Australia’s House of Representatives is scheduled to sit only 51 days this year. The Senate is sitting even fewer days — just 42. The government, meanwhile, has struggled all year to get legislation passed. Could more time in Parliament help?
Next week Australia’s Parliament will resume for the first time since May 4. The long break is thanks to the election campaign, but although this year’s low number of sitting days is well below the House of Representatives’ 2011-2015 average of 66 days, it is roughly in line with how often the House sat in the year of the 2013 election (48 days).
By the standards of many of Australia’s state governments, even these figures are high.
Victoria’s Parliament didn’t meet at all in July, giving MPs almost two months to indulge in the traditional fact-finding missions around the world. Victoria’s lower house has just 52 days in which to pass legislation all year. In New South Wales, it’s 57. South Australia’s lower house has 51 days to pass legislation; Queensland’s sole house has 43. Tasmania has 49 sitting days (not including two House sitting days for budget estimates). West Australia has 57 sitting days.
In the NT this year, the Legislative Assembly is sitting for 29 days. An election on August 27 means it won’t be sitting between June 29 and September 13. In the ACT, MPs are sitting just 24 days.
Would government be better if our parliaments sat more often? We asked two former MPs, who were sceptical.
Maxine McKew, a journalist who for one term served as the member for Bennelong in inner-city Sydney, says she can see the argument for slightly longer sitting periods. Steve Gibbons, the former member for Bendigo, says governments should require Parliament to sit as long as required to get through their legislative program — more ambitious governments will perhaps need more days to get things done.
But both McKew and Gibbons said much of the work of MPs — particularly those on the backbench — does not happen in Canberra.
McKew said voters would be wrong to assume the lower number of sitting days mean MPs don’t work hard. “Most politicians work harder than anyone I know,” she told Crikey, adding that 80-hour weeks weren’t uncommon. “It was the most satisfying but also the most demanding work I have ever done. I worked hard as a journalist, but frankly, compared with life as an elected representative, it was a doddle.”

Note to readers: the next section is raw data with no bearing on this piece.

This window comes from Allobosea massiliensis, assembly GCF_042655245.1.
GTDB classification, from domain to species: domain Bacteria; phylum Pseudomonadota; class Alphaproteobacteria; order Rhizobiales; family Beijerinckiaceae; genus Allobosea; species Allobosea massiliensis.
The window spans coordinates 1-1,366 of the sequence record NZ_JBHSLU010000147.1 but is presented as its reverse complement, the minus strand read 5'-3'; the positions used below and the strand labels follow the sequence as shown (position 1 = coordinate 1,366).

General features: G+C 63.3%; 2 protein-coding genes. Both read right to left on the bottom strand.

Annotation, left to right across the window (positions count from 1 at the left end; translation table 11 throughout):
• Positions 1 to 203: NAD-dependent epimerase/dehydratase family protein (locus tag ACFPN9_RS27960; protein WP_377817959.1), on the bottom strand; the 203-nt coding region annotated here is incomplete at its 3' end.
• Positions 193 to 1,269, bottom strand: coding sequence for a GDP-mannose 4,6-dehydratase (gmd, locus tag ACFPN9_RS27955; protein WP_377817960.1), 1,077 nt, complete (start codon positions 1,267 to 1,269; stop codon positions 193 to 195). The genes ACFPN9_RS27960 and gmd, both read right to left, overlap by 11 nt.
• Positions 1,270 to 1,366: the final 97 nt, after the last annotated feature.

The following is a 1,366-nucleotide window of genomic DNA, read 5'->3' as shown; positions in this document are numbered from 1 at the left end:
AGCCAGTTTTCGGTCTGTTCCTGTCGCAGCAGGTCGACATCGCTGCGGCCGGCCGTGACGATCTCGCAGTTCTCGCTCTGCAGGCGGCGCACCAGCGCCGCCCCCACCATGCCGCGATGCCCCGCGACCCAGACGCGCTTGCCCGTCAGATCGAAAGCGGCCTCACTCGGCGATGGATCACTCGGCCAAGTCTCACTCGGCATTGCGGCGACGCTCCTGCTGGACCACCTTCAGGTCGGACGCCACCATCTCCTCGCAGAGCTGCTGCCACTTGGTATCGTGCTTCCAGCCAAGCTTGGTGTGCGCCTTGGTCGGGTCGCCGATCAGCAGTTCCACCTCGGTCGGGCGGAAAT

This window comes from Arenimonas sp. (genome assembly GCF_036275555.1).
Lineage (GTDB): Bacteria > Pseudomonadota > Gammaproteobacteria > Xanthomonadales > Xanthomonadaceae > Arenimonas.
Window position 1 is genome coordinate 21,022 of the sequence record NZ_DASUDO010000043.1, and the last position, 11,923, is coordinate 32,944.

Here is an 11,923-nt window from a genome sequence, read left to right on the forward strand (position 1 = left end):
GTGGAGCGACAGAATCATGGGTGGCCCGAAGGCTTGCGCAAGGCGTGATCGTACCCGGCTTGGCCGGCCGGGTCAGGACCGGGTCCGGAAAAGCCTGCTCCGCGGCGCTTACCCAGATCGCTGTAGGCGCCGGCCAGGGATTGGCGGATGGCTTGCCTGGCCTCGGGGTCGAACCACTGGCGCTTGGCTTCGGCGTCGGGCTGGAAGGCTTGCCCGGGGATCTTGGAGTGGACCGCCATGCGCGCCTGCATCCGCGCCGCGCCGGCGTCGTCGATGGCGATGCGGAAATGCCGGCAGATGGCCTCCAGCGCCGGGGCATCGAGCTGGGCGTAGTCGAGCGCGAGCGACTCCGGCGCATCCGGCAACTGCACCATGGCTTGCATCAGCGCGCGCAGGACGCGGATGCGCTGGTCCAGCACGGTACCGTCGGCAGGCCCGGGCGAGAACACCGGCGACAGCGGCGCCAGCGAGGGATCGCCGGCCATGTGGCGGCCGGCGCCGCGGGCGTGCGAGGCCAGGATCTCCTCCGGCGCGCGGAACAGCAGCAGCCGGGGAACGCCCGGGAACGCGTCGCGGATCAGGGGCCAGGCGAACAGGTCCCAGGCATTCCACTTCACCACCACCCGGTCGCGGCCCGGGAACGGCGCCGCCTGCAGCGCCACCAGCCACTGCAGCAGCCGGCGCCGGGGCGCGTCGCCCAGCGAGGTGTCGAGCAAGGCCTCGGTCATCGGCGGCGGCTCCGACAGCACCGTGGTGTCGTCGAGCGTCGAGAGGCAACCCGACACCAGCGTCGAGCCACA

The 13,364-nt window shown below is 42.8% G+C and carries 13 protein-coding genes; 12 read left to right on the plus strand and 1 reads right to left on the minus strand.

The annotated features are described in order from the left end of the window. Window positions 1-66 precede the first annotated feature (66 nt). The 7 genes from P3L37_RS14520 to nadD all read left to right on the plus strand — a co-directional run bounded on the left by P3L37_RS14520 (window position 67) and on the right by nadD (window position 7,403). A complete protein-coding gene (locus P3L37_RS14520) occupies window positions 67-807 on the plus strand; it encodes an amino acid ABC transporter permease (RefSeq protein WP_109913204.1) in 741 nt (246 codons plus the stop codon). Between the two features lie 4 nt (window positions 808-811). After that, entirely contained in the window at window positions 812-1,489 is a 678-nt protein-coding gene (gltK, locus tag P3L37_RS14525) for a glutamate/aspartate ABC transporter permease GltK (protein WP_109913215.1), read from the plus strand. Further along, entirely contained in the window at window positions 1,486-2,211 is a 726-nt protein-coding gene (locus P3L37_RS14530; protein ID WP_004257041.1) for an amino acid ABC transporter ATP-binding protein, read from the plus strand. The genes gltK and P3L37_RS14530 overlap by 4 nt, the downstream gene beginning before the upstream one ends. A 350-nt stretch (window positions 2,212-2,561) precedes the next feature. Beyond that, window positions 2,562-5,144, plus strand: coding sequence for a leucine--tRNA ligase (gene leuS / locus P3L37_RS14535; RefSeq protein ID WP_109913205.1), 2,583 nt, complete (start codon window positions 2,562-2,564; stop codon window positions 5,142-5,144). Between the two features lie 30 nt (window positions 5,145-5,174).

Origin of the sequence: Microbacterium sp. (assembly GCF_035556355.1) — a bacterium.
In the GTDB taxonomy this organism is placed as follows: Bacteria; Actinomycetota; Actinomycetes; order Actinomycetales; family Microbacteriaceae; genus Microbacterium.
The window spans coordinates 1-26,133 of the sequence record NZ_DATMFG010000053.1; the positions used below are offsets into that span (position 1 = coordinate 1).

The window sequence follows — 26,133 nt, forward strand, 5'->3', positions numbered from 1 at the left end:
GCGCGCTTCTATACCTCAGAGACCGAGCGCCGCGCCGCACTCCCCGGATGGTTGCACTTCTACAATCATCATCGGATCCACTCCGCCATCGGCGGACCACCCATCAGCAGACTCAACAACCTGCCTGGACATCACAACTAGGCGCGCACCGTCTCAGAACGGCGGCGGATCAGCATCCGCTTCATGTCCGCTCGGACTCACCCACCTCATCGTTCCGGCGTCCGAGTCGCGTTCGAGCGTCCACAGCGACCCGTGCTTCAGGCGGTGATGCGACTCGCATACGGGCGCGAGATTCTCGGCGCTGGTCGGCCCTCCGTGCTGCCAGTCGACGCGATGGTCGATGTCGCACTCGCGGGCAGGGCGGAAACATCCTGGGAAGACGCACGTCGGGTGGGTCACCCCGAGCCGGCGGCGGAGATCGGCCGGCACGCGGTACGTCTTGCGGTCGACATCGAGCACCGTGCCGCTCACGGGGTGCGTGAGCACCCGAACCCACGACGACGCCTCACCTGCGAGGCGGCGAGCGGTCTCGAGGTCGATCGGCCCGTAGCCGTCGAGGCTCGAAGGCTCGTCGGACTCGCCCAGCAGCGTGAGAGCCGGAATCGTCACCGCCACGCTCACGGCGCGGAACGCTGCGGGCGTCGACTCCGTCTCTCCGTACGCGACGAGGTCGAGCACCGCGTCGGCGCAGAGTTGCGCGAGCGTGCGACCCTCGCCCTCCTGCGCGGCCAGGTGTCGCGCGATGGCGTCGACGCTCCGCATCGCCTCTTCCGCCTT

Gibbons, retired since 2013, spent 15 years representing the rural Victorian seat of Bendigo. “I was just a backbencher, but for me, going to Canberra was almost like going for a rest,” he said.
“When you get to Canberra, all you’ve got to do is prepare for speeches, make the speeches, and otherwise just turn up.”
“Sure it was long hours, but that’s fine. When you’re in the electorate, particularly in a regional marginal seat, what you do in the electorate is the most important thing. Not least of which is making sure you get re-elected.”
“Plenty of people talk themselves out of the place by banging on about things in the chamber.”
The way Gibbons describes it, there’s a fine balance in Parliament between the needs of the backbenchers — who have electorates they need to tend to — and of the ministers, who need to be in Canberra to fight to pass the legislation they want. A government that mandates parliamentary sitting days may find itself voted out because its marginal seat holders didn’t spend enough time in their electorates, while a government that doesn’t spend enough time in Parliament won’t get its legislative agenda through.
For the opposition leadership, Parliament also gives it a chance to hold the government to account — something harder to do without mechanisms like question time. Canberra is where the national political media are based — it’s a lot easier to build relationships and plant stories from the ACT. And it’s where many of the bureaucrats are; MPs get briefings in Canberra they don’t get elsewhere.
But other parts of policymaking do not take place in Canberra. Parliamentary committees, where members of different parties work together (ideally) to investigate policy and make recommendations, tend to meet in capital cities when Parliament isn’t sitting.
And then there’s constituent work. An energetic staff member can get a lot done for their community, says McKew. Sure, staffers help, “but in the end it’s the MP who is the mover and shaker”.
If we want more effective government, McKew doubts more time in Canberra is the metric we should be maximising. “The main problem these days is not around the volume of work — there is no end to it,” she said. “[But it’s] how effectively our MPs are able to work together on solving significant national issues.
“Most MPs are bright and energetic but none of it adds up to collective wisdom or problem-solving. And I don’t know the answer to that one!”
As for Gibbons, one gets the sense his proudest achievements were things done for his local community from his Bendigo office. Reflecting on his years in Parliament, he said: “It’d be the greatest job in the world if you didn’t have to go to Canberra.”